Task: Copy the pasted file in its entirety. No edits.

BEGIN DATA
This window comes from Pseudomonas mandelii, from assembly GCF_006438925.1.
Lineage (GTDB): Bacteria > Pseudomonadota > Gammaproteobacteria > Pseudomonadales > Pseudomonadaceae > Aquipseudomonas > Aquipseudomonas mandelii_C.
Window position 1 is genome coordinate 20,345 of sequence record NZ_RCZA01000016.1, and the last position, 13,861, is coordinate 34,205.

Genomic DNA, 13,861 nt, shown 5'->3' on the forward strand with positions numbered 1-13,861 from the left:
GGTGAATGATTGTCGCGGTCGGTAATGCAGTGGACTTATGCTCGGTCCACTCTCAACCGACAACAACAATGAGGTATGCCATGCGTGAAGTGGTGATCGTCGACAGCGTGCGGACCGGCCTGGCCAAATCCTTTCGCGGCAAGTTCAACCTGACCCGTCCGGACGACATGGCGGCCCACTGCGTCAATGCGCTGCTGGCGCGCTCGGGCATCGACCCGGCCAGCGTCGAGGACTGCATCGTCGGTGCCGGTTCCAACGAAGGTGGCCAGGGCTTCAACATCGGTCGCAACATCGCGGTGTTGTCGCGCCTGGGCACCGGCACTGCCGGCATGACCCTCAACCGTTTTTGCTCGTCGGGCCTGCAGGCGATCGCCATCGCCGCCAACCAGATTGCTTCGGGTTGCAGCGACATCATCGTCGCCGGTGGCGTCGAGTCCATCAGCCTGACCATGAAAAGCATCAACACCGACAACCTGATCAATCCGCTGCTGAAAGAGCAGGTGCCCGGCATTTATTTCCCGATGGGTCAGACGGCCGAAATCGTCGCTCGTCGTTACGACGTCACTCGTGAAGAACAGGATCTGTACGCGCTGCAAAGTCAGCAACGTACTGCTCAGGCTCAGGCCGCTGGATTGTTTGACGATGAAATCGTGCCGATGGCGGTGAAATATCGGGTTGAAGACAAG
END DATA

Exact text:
This window comes from Pseudomonas mandelii, from assembly GCF_006438925.1.
Lineage (GTDB): Bacteria > Pseudomonadota > Gammaproteobacteria > Pseudomonadales > Pseudomonadaceae > Aquipseudomonas > Aquipseudomonas mandelii_C.
Window position 1 is genome coordinate 20,345 of sequence record NZ_RCZA01000016.1, and the last position, 13,861, is coordinate 34,205.

Genomic DNA, 13,861 nt, shown 5'->3' on the forward strand with positions numbered 1-13,861 from the left:
GGTGAATGATTGTCGCGGTCGGTAATGCAGTGGACTTATGCTCGGTCCACTCTCAACCGACAACAACAATGAGGTATGCCATGCGTGAAGTGGTGATCGTCGACAGCGTGCGGACCGGCCTGGCCAAATCCTTTCGCGGCAAGTTCAACCTGACCCGTCCGGACGACATGGCGGCCCACTGCGTCAATGCGCTGCTGGCGCGCTCGGGCATCGACCCGGCCAGCGTCGAGGACTGCATCGTCGGTGCCGGTTCCAACGAAGGTGGCCAGGGCTTCAACATCGGTCGCAACATCGCGGTGTTGTCGCGCCTGGGCACCGGCACTGCCGGCATGACCCTCAACCGTTTTTGCTCGTCGGGCCTGCAGGCGATCGCCATCGCCGCCAACCAGATTGCTTCGGGTTGCAGCGACATCATCGTCGCCGGTGGCGTCGAGTCCATCAGCCTGACCATGAAAAGCATCAACACCGACAACCTGATCAATCCGCTGCTGAAAGAGCAGGTGCCCGGCATTTATTTCCCGATGGGTCAGACGGCCGAAATCGTCGCTCGTCGTTACGACGTCACTCGTGAAGAACAGGATCTGTACGCGCTGCAAAGTCAGCAACGTACTGCTCAGGCTCAGGCCGCTGGATTGTTTGACGATGAAATCGTGCCGATGGCGGTGAAATATCGGGTTGAAGACAAG